The Economist Gallery
Ends Sept 24
The way mainland cities such as Shanghai and Beijing are booming, they may soon be indistinguishable from other cosmopolitan cities.
But in a remote part of western China, Hong Kong-based photo-grapher Kris Vervaeke has found an area that's remained largely unchanged for centuries. Belgium-born Vervaeke's second exhibition, Lost in Transition, highlights life in a once important Silk Road trading hub.
The people are mainly Uyghurs (along with Tajik, Kyrgyz and Uzbek minorities) and mainly Muslim. In the town centre is the Id Kah mosque (built in 1442), around which merchants and locals haggle over camels, sheep, carpets and knives.
'Kashgar is so far away and totally different from the rest of China,' says Vervaeke. 'They've forgotten to develop this region. It's grown up much slower or not all.'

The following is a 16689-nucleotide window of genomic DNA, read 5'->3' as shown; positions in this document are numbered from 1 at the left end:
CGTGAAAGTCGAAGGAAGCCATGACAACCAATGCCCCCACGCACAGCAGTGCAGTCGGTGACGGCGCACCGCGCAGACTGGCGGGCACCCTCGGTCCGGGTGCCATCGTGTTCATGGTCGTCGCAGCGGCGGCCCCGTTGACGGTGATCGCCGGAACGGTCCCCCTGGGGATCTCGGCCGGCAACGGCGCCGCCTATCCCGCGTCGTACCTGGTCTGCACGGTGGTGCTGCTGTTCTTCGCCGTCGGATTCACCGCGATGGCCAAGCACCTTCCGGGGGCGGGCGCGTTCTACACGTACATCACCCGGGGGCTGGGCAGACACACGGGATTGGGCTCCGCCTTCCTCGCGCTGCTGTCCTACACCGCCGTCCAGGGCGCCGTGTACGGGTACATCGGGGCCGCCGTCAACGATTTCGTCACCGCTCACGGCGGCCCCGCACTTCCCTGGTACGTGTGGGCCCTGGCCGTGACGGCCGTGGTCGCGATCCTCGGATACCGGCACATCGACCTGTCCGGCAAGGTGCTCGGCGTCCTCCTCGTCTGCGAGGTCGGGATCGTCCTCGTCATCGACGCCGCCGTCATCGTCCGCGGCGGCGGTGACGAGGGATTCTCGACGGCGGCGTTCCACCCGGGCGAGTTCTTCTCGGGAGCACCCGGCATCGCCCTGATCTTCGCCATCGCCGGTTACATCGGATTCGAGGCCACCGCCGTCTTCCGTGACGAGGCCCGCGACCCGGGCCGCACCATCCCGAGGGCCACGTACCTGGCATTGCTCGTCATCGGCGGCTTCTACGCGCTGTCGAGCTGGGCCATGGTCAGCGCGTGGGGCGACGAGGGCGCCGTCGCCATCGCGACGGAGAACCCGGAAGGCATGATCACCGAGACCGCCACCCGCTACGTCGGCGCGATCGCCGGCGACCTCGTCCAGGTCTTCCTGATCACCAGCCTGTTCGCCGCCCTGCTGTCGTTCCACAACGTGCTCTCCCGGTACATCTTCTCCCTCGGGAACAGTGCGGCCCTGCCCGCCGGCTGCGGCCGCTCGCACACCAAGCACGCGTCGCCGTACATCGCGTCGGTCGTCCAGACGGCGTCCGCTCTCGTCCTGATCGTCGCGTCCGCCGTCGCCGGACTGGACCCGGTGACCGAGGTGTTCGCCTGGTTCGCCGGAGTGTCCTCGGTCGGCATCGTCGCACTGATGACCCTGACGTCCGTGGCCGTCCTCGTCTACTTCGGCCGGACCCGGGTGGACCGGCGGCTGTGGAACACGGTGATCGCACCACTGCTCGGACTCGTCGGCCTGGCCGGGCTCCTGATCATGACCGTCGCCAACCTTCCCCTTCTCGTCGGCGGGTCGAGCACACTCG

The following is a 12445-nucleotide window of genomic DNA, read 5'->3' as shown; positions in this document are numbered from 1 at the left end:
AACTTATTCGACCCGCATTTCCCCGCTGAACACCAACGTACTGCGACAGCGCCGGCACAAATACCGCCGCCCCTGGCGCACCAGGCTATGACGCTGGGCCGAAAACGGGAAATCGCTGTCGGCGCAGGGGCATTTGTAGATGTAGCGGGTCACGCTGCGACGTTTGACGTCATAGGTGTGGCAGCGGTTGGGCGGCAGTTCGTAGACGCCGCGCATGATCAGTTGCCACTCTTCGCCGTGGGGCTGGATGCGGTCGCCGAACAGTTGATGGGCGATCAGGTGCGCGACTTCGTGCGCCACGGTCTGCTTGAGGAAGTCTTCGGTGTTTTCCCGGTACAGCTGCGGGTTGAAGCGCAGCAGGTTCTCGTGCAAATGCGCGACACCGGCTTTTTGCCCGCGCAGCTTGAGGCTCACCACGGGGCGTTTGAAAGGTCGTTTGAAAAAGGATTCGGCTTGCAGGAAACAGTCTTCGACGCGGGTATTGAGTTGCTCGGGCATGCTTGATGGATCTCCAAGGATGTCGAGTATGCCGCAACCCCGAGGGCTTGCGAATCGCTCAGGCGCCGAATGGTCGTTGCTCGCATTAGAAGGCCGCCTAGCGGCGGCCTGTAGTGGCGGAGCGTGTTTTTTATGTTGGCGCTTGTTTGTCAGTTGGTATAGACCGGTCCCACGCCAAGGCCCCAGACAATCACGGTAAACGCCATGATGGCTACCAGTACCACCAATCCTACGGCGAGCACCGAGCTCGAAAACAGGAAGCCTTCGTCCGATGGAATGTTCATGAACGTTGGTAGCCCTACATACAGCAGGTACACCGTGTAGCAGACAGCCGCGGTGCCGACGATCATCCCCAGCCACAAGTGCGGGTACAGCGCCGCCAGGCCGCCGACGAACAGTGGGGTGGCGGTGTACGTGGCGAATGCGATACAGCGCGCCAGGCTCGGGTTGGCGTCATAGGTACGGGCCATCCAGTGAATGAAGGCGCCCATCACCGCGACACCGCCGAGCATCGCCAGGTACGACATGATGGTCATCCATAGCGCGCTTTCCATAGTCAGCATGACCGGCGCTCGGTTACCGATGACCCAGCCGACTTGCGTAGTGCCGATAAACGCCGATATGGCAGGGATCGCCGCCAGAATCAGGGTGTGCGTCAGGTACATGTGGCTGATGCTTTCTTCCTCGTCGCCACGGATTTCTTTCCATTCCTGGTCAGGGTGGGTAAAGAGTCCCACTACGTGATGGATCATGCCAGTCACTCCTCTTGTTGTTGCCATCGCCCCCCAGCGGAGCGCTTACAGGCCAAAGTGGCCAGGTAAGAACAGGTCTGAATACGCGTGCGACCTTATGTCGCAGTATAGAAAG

Fresh Concrete (left) shows a big new road - with a lone cyclist riding down the middle. 'The [government] show they care by building the road,' he says. 'But there's little use for it since there are hardly any cars.'
Another shot shows a shopkeeper standing by his only product: rows of the same hat, the style of which hasn't changed for years.
'It feels like Kashgar is missing the boat,' Vervaeke says. 'They're lost in transition.'
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